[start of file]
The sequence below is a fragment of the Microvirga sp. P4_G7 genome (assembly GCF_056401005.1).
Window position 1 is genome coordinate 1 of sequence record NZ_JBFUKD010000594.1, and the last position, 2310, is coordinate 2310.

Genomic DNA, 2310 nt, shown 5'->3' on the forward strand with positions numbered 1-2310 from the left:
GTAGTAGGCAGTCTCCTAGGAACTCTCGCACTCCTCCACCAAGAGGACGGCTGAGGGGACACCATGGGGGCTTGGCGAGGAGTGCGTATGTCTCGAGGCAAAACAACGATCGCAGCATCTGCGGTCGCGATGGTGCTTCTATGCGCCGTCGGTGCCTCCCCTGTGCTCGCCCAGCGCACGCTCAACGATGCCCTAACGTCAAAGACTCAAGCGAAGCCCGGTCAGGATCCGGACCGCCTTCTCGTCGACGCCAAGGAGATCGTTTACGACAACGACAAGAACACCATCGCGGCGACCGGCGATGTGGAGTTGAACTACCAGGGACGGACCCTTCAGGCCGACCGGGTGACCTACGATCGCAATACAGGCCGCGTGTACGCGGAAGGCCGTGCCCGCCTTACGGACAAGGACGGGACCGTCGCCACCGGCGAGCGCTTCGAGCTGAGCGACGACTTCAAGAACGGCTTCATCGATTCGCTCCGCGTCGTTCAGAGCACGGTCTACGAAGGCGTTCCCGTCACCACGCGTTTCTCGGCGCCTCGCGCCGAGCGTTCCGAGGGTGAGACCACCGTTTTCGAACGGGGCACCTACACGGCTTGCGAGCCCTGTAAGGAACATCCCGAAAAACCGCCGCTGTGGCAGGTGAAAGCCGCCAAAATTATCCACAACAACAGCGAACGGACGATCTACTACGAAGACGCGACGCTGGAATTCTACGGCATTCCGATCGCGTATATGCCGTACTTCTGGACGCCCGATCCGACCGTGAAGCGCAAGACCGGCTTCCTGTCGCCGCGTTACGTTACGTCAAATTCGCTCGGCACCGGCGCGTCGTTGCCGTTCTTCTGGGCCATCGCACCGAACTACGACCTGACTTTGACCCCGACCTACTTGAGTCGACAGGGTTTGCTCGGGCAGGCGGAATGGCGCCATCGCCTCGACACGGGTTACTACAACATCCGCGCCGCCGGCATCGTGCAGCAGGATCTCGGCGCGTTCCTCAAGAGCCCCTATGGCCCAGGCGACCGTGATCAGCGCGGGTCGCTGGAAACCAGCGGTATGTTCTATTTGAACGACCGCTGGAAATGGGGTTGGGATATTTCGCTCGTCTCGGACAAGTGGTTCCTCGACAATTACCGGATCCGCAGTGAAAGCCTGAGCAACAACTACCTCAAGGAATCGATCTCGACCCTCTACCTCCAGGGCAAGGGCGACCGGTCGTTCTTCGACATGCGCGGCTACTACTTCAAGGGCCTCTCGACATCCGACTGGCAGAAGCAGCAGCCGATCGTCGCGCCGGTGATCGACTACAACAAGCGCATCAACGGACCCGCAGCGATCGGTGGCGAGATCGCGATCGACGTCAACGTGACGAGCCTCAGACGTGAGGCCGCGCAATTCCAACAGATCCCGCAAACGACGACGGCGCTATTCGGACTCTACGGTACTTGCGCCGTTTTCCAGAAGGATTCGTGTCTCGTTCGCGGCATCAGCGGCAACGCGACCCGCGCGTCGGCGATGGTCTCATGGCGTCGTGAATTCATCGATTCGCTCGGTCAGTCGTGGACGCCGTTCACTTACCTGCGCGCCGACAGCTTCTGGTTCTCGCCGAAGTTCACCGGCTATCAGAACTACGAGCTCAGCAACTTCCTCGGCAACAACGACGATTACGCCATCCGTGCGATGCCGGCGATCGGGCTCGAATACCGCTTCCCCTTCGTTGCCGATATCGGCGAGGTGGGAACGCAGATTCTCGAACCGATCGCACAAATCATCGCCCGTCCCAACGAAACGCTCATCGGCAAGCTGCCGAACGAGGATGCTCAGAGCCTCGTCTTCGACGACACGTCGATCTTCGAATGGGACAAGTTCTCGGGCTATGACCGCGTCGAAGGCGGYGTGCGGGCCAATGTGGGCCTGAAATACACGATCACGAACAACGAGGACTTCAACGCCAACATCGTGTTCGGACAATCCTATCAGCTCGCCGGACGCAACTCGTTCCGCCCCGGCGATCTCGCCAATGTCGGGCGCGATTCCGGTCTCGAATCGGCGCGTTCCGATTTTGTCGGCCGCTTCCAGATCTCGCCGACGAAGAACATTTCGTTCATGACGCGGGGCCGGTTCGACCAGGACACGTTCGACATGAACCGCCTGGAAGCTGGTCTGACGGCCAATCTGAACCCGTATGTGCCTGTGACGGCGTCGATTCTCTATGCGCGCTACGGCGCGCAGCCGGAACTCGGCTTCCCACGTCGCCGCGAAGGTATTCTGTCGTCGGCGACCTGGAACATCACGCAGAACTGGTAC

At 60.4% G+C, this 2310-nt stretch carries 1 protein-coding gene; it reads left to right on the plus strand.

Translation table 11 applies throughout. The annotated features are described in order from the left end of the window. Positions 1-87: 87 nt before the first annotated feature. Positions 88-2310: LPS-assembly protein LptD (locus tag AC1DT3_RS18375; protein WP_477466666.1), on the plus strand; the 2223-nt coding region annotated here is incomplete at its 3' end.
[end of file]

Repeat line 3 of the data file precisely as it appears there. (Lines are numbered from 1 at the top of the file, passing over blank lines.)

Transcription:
Genomic DNA, 2310 nt, shown 5'->3' on the forward strand with positions numbered 1-2310 from the left: